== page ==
Registering a Death
Whilst we will explain fully the procedure involved in registering a death, unfortunately we cannot do this for you. However, if you are alone or simply unsure about what to do, we can accompany you to the Registrar’s office.
Registration should take place prior to the funeral. In the case of cremation, the death must be registered before the funeral can take place.
The duty to provide particulars to the Registrar rests principally with a relative of the deceased. If no relative is available then the duty may be performed by any person present at the death, the occupier of the premises where the death took place or the person accepting responsibility for arranging the funeral
The procedure for registering a death is a straightforward question and answer interview conducted by the Registrar. The information required includes the following:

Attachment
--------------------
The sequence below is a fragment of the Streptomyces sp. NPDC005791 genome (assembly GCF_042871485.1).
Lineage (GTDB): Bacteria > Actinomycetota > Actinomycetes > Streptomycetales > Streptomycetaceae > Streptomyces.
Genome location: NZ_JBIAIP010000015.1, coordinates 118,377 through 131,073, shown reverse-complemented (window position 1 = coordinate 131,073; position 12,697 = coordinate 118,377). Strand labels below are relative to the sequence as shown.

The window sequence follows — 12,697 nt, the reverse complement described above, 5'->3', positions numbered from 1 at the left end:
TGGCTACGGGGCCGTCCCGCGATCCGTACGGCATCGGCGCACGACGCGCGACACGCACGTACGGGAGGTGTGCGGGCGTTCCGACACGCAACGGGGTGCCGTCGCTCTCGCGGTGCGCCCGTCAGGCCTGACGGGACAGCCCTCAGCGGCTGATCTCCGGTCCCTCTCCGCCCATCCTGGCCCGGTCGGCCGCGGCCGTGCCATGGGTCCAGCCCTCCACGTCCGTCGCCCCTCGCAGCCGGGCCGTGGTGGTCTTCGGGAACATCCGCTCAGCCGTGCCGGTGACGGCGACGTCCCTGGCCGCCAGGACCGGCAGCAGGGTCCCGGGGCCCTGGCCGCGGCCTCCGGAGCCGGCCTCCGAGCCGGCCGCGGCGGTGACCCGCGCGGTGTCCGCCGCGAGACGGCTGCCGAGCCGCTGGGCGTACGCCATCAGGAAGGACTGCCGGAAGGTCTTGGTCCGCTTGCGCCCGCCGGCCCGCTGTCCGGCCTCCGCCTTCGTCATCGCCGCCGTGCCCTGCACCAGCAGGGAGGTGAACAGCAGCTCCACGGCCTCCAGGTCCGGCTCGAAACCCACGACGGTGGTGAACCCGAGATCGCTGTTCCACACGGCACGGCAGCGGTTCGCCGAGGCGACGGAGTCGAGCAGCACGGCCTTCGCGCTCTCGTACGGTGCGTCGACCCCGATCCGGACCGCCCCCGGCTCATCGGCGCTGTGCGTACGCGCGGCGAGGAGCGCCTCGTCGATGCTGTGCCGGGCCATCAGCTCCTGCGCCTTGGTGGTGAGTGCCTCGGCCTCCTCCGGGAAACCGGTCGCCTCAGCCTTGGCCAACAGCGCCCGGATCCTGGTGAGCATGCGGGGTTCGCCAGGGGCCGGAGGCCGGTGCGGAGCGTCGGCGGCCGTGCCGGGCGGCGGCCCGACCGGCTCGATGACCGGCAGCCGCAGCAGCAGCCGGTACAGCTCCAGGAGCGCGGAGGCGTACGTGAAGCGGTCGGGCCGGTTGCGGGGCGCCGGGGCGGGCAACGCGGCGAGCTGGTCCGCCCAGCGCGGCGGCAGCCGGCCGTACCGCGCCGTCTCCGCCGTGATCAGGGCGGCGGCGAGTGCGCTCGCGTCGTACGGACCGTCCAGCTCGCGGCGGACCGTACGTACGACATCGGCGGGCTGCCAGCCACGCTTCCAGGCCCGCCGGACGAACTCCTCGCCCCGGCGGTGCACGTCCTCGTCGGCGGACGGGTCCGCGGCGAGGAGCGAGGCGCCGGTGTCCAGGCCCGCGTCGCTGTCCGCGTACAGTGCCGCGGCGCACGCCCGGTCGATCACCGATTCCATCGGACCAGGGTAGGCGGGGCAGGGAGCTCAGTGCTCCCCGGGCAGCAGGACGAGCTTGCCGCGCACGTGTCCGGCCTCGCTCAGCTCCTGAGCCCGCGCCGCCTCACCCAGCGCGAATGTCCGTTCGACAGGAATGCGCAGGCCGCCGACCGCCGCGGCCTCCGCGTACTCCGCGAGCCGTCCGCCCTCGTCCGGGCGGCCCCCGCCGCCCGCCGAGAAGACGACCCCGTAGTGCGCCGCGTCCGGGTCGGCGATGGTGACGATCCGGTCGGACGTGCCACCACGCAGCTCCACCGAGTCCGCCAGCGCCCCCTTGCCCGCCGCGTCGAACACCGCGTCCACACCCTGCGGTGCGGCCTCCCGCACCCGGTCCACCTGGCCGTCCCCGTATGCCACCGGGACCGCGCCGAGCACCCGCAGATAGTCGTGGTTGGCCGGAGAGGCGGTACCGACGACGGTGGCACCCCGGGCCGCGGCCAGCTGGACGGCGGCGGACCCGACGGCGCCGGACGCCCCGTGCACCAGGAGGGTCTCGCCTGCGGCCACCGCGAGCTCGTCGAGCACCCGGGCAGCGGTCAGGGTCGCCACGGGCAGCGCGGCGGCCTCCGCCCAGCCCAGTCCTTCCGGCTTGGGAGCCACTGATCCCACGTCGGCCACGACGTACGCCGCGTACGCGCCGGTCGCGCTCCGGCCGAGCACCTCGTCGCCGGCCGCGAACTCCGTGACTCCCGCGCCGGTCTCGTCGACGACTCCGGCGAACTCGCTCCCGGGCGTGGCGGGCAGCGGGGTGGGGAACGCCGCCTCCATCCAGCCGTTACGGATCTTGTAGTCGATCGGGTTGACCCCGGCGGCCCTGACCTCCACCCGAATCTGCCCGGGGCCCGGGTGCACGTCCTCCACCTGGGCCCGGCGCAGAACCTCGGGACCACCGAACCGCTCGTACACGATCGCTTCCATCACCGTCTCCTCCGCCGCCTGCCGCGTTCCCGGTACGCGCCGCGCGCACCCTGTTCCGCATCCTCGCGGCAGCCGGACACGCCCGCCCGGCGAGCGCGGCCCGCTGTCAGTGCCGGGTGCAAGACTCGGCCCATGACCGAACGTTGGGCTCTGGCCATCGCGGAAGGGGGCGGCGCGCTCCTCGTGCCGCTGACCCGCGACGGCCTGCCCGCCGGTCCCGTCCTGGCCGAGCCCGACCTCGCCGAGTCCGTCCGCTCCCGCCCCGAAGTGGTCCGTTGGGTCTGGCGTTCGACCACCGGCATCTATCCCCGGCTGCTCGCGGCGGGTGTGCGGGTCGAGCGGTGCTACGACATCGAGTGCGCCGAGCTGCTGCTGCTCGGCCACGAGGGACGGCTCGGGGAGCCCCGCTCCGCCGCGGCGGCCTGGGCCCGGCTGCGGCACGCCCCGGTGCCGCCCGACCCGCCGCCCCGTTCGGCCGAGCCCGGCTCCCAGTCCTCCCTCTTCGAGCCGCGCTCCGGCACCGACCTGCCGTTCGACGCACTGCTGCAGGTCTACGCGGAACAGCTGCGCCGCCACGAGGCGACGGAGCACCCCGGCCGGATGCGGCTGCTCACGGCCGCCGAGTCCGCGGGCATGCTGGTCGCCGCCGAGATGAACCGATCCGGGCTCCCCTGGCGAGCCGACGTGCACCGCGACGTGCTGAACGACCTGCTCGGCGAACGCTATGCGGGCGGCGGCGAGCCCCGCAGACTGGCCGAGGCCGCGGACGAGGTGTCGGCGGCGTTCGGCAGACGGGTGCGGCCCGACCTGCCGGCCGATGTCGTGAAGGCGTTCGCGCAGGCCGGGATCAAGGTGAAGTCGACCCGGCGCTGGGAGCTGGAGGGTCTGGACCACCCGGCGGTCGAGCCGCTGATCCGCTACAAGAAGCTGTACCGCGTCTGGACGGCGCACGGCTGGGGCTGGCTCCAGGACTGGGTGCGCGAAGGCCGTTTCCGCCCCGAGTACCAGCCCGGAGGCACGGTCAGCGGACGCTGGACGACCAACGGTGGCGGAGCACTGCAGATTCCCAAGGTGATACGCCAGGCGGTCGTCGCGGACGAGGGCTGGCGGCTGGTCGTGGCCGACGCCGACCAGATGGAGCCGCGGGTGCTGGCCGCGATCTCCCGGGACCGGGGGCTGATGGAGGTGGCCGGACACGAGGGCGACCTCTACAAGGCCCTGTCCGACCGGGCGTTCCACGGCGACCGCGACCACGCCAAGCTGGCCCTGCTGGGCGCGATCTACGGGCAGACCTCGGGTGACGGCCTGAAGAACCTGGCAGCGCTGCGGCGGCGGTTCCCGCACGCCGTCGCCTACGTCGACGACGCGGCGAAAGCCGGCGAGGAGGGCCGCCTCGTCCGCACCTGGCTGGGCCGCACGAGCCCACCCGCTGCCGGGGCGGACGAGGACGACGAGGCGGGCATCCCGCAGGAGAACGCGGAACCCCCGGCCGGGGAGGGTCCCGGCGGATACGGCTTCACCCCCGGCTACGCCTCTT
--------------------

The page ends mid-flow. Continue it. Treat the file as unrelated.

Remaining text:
Confirmation of the date and place of death
The full name of the deceased (and the maiden name if the deceased was a married woman)
The date and place of birth of the deceased
The occupation of the deceased (and husband’s name and occupation if the deceased was a married woman or widow)
The usual address of the deceased
If the deceased was married, the date of birth of the surviving spouse
In addition, the following documents should be taken to the registrar’s office:-
If applicable, the medical certificate of the cause of death (normally issued by the deceased’s doctor or by the hospital in which the death occurred)
The deceased’s National Health Service medical card, if available
The deceased’s birth certificate, if available
The deceased’s marriage certificate (if appropriate)
In certain areas you may have to make an appointment with the Registrar, there is a charge for additional copies of the death certificate.